Tip: Professional cameras are no longer allowed at Gran Cenote

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Tulum, Mexico absolutely stole my heart. I have visited three times, and I fall more in love every time. From the jungle vibes to the crystal clear blue cenotes, there is so much to do and explore. This guide will cover everything you need to know about one of Tulum’s most popular attractions, Gran Cenote (Grand Cenote). 

girl in white bikini at gran cenote
Famous steps to Gran Cenote in Tulum, Mexico
Areas to hang out at Gran Cenote

What are Cenotes?

The first question you probably have is what the heck are cenotes? Cenotes (pronounced sei-now-tay) are sinkholes that were created by the ceiling of caves collapsing. This results in sinkholes that hold salt-free water, making them great areas of swimming, diving, and scoping out the wildlife. Seriously, these cenotes are some underground magic. The water in any of these cenotes tend to me quite cold, but often a refreshing break from Tulum’s heat. There are actually three different types of cenotes. There are covered cenotes, open air cenotes, and a mix of the two (the best of both worlds). 

Cenotes are extremely popular in Tulum, and throughout the Riviera Maya. I think it would be impossible to visit the region with hearing about these water pools, and they are definitely something that should be on any Tulum itinerary. I usually just stick to swimming, but there is tons of wildlife from fish and turtles to alligators, so grabbing some snorkeling gear or booking a dive session is totally worth it.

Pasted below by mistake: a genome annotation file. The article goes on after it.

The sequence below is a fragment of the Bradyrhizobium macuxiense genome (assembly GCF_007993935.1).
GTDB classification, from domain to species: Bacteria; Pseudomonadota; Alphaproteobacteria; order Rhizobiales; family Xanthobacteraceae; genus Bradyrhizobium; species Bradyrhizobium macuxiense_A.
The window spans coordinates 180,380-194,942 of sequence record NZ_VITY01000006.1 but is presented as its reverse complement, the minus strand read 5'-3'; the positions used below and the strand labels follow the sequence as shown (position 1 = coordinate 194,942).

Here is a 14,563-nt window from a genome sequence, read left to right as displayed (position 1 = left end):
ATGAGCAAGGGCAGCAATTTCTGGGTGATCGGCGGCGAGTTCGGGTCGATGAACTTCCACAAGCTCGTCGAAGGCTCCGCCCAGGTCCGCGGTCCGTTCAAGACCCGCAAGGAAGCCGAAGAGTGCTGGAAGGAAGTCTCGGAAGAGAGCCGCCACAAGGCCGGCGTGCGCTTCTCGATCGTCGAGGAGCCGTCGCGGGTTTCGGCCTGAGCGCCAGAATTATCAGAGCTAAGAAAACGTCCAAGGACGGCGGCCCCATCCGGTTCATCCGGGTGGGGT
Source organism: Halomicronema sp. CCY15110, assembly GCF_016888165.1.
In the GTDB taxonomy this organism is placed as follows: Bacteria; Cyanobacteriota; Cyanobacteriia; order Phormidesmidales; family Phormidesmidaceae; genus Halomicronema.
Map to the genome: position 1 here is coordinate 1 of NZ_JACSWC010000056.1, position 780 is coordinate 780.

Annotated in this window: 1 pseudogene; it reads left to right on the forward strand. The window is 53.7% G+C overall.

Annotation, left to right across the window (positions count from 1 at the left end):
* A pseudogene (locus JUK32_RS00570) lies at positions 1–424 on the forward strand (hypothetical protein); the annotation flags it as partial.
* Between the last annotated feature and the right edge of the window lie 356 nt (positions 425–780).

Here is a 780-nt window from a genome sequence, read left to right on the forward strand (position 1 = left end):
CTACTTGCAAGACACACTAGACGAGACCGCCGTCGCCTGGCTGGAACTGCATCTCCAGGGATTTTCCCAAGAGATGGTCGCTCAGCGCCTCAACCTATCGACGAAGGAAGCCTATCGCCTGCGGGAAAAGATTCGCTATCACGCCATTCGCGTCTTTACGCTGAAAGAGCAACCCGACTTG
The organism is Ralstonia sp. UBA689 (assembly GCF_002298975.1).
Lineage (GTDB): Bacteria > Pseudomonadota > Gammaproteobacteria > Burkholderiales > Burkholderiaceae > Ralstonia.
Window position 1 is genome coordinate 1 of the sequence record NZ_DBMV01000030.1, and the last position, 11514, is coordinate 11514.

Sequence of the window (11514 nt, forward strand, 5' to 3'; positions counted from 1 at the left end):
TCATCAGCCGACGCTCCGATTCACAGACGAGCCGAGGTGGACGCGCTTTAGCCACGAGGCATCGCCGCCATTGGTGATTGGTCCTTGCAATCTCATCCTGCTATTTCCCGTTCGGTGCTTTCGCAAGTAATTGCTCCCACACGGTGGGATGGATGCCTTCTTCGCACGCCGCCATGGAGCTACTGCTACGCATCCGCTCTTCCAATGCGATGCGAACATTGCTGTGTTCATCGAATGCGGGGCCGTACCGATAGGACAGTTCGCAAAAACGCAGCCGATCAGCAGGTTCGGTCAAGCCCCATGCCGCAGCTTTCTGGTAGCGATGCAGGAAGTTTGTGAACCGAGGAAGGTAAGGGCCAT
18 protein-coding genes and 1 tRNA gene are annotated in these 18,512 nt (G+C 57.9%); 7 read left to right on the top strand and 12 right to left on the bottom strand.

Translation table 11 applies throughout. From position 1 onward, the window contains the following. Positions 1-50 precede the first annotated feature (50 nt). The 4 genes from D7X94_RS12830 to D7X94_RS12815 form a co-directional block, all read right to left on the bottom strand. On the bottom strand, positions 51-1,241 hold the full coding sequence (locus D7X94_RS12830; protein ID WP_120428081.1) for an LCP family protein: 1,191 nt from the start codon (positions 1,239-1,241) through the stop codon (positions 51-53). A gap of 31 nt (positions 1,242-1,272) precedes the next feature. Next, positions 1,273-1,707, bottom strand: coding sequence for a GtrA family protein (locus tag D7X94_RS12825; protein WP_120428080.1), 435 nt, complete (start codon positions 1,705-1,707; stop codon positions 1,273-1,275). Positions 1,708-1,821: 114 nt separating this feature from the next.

This guide will cover everything you need to know about visiting Gran Cenote, but here are a few other cenotes to add to your Tulum itinerary:

Photo credit: Booking.com

Una Vida

Una Vida is a luxury accommodation option in Tulum town that still offers great rates. Located in the town center, Una Vida has a large pool, minimalist decor, and a great location for exploring the city.

Prices start around $200 USD/night.

Check rates and availability

Why visit Gran Cenote?

Gran Cenote is easily the most famous cenote in the Tulum. I typically try to avoid the overly popular destination spots, but Gran Cenote is definitely worth a visit in my opinion. 

Despite the name, Gran Cenote is not actually all that large. There are about 140 square meter for swimming, which includes a large cave, a smaller cavern and a middle area where you can sit and take pictures. There are two sinkholes, separated by a small tunnel. I recommend heading to the second sinkhole first, as it is the best for pictures and tends to be less busy.

How much does it cost to enter Gran Cenote?

The cost to visit Gran Cenote was recently increased. The current entrance fee to enter the cenote is MX$500 (or about $25). This is quite a bit pricier than any of the other cenotes in the area. Additionally, it is cash only, but they do accept US dollars as well. If you’re interested in renting additional gear you can do so for an extra cost. Gran Cenote is definitely one of the most popular spots to snorkel, but the water is seriously so clear that you can see the wildlife without even putting your head under the water.

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Best Cenotes near Tulum, Mexico